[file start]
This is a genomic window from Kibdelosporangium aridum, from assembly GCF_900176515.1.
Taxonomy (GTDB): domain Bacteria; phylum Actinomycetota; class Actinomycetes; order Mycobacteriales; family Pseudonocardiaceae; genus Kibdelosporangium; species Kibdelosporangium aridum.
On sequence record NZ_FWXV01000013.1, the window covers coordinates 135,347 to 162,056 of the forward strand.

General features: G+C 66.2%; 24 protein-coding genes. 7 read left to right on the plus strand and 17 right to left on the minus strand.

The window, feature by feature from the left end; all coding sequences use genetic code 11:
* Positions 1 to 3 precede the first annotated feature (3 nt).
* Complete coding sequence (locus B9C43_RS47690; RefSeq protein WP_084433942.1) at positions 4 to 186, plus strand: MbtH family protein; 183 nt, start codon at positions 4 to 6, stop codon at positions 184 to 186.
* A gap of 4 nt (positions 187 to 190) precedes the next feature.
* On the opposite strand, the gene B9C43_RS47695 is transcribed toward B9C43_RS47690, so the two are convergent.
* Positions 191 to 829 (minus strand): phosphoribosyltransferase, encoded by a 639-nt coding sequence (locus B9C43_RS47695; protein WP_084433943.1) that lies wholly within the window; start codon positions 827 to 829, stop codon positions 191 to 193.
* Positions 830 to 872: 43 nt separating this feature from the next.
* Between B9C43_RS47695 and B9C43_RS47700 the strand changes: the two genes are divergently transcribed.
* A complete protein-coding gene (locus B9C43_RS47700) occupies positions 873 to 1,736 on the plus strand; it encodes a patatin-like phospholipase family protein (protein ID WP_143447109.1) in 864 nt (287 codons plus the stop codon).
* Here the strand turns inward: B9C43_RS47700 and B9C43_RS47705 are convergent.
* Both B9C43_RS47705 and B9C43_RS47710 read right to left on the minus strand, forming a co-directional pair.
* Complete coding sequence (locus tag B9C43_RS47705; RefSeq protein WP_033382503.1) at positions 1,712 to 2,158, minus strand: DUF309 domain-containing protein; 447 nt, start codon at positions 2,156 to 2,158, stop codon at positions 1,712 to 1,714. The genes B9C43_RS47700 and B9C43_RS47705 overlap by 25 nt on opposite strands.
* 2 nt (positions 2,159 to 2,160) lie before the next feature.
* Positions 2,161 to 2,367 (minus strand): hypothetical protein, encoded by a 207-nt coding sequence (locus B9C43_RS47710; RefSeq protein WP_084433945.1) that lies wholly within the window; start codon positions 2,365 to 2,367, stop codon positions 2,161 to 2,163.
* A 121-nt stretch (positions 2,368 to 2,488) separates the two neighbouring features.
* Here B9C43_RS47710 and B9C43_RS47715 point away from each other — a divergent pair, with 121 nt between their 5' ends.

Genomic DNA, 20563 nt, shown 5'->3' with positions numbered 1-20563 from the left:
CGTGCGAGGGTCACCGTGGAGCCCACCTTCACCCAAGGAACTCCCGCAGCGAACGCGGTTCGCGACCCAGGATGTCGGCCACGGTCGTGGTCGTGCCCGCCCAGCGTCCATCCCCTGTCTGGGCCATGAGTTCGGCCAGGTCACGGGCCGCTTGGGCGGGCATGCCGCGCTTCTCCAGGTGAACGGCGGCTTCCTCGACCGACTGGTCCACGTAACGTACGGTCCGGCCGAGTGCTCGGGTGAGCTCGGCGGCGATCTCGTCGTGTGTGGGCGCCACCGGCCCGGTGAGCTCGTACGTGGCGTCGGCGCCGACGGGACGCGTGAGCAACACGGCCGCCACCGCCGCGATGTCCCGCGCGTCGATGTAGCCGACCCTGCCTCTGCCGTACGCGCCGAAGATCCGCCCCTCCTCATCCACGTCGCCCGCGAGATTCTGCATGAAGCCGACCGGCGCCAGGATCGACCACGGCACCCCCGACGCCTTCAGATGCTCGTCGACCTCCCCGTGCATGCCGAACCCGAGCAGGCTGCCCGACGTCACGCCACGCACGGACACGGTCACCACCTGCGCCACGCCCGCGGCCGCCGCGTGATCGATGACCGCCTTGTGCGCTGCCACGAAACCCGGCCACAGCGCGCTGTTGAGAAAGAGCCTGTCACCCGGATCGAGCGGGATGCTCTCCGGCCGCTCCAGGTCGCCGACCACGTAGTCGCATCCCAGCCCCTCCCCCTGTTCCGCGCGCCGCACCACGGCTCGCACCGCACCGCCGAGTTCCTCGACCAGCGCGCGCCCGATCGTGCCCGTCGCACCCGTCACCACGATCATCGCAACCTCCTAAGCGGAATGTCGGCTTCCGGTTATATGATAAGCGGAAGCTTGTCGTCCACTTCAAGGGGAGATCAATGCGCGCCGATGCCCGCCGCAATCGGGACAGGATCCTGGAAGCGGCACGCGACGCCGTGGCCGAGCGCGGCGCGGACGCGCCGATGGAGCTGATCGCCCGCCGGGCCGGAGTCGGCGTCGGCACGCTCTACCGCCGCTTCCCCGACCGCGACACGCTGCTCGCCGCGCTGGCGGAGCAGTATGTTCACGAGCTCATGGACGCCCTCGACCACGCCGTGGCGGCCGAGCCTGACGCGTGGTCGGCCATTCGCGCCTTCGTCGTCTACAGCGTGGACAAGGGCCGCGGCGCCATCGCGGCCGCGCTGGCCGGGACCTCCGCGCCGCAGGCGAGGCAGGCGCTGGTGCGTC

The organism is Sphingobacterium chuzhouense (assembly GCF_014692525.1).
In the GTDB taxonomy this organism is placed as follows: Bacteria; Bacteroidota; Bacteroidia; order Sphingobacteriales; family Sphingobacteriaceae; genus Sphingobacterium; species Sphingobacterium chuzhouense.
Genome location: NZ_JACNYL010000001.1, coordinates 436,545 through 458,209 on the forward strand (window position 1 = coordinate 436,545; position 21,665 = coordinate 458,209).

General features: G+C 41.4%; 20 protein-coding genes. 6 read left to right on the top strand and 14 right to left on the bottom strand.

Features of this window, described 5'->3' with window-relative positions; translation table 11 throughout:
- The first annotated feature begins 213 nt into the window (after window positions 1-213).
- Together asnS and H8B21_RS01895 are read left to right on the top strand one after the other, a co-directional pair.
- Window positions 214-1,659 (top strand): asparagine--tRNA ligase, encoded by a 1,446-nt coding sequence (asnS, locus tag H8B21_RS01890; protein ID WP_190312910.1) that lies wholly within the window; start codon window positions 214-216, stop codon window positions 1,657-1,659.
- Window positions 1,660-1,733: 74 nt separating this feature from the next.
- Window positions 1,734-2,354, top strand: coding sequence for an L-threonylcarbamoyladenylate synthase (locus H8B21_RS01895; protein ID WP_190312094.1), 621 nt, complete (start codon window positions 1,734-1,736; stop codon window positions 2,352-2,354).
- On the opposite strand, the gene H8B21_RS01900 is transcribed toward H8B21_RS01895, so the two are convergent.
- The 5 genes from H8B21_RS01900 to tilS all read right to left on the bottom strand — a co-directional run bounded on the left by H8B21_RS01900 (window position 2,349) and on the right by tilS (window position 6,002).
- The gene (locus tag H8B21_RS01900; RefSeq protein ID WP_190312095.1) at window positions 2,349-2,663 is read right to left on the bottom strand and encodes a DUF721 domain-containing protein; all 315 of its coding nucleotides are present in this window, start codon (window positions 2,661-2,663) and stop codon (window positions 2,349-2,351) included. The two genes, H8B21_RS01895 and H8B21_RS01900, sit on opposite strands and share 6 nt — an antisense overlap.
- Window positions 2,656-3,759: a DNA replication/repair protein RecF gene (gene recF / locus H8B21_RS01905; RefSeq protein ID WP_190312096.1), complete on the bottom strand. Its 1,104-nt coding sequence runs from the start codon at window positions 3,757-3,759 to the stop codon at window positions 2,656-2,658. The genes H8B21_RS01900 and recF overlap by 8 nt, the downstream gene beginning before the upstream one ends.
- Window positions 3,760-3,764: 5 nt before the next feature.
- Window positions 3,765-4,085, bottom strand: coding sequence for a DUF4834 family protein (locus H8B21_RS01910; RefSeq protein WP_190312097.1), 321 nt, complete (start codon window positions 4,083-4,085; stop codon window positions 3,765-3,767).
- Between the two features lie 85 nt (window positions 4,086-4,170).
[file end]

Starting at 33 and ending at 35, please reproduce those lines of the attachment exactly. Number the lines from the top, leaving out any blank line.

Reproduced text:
- On the opposite strand, the gene H8B21_RS01900 is transcribed toward H8B21_RS01895, so the two are convergent.
- The 5 genes from H8B21_RS01900 to tilS all read right to left on the bottom strand — a co-directional run bounded on the left by H8B21_RS01900 (window position 2,349) and on the right by tilS (window position 6,002).
- The gene (locus tag H8B21_RS01900; RefSeq protein ID WP_190312095.1) at window positions 2,349-2,663 is read right to left on the bottom strand and encodes a DUF721 domain-containing protein; all 315 of its coding nucleotides are present in this window, start codon (window positions 2,661-2,663) and stop codon (window positions 2,349-2,351) included. The two genes, H8B21_RS01895 and H8B21_RS01900, sit on opposite strands and share 6 nt — an antisense overlap.